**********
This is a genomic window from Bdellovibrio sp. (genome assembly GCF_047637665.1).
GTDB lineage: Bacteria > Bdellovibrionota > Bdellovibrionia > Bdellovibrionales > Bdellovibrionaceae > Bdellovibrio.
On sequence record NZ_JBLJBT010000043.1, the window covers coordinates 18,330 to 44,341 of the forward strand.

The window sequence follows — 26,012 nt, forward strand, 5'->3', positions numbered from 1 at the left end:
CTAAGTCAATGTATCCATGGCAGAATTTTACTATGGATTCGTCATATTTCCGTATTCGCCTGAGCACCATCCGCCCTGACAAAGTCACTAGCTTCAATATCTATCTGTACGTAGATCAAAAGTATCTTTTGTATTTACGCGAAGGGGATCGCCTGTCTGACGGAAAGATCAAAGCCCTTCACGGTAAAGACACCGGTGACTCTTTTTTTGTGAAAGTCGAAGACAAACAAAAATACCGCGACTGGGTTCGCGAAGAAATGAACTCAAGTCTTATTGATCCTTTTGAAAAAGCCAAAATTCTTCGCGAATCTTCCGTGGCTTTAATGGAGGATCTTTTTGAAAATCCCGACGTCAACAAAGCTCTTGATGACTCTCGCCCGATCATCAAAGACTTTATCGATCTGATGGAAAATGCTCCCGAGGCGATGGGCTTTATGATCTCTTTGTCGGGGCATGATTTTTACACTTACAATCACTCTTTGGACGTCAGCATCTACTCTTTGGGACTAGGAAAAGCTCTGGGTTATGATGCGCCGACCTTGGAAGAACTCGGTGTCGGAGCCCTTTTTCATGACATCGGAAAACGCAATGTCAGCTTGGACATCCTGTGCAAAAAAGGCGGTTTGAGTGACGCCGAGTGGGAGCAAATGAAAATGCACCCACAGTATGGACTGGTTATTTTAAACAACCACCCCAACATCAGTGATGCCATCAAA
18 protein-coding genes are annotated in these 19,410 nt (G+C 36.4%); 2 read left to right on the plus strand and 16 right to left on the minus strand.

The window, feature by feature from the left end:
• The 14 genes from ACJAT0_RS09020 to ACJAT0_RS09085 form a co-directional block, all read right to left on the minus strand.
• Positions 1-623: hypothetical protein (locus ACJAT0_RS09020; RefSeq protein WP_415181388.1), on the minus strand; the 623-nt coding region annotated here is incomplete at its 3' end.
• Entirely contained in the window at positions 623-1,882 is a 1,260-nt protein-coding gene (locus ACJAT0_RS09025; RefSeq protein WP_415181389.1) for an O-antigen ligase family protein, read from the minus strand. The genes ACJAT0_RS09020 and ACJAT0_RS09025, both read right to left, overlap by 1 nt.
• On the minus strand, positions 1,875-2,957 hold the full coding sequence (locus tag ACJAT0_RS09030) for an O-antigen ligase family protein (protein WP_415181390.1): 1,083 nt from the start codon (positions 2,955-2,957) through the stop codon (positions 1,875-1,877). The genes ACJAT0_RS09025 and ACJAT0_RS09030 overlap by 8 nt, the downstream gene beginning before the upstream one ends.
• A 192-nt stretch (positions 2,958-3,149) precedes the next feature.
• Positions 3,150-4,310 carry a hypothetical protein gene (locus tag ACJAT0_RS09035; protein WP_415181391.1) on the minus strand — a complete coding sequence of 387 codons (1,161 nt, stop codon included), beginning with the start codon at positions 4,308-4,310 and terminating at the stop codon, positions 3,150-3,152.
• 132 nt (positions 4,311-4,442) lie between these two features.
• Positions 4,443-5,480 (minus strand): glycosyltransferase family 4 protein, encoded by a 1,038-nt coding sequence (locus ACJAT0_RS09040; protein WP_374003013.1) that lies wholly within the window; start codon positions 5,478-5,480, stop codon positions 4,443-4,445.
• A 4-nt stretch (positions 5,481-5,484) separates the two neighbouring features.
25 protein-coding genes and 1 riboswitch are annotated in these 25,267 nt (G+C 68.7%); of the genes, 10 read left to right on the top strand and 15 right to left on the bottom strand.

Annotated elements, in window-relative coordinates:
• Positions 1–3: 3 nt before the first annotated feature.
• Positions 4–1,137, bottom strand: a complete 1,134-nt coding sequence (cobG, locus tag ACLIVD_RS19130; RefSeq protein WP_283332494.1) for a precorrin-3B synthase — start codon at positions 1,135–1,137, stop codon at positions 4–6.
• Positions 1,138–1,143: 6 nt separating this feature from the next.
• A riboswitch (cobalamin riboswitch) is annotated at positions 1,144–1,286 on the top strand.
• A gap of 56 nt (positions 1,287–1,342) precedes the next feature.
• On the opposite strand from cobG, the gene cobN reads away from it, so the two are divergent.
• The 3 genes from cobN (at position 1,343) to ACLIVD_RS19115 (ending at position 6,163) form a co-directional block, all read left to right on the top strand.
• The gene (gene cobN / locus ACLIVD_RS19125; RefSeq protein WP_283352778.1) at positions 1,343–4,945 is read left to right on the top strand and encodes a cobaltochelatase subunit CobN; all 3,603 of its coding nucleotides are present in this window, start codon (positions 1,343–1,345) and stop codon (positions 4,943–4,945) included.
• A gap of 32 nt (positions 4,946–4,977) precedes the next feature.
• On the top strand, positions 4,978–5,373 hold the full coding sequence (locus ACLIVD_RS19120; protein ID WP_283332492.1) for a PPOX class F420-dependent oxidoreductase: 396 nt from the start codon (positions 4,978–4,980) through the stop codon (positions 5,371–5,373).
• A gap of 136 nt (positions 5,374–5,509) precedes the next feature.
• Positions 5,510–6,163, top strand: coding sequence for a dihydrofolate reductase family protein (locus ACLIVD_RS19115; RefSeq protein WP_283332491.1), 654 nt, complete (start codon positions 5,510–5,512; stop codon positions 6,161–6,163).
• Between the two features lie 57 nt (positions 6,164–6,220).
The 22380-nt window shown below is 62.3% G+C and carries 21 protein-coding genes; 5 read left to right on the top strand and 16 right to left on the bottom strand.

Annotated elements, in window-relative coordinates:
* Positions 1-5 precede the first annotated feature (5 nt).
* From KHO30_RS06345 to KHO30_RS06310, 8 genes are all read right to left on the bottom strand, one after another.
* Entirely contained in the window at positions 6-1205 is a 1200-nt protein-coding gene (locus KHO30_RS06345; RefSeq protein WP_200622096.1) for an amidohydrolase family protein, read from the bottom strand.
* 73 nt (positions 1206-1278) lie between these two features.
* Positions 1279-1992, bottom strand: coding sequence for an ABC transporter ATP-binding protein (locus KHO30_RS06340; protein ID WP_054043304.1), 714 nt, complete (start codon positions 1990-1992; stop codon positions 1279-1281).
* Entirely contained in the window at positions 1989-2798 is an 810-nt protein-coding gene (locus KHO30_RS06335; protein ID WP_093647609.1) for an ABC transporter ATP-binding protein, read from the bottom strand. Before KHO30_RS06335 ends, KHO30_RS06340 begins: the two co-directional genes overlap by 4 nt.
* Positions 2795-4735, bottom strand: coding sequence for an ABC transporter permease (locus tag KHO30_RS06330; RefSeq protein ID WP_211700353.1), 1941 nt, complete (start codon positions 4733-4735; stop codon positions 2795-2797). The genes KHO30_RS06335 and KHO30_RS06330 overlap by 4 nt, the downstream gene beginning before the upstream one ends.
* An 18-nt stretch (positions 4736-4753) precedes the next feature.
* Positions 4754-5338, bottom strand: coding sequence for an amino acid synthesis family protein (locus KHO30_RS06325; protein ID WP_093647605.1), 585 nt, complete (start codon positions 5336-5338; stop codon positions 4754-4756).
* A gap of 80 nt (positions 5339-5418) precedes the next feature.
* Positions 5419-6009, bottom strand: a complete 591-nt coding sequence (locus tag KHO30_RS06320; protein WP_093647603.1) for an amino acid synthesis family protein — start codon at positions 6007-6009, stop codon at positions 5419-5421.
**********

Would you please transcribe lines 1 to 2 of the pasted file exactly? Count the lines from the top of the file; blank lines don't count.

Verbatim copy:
This is a genomic window from Bdellovibrio sp. (genome assembly GCF_047637665.1).
GTDB lineage: Bacteria > Bdellovibrionota > Bdellovibrionia > Bdellovibrionales > Bdellovibrionaceae > Bdellovibrio.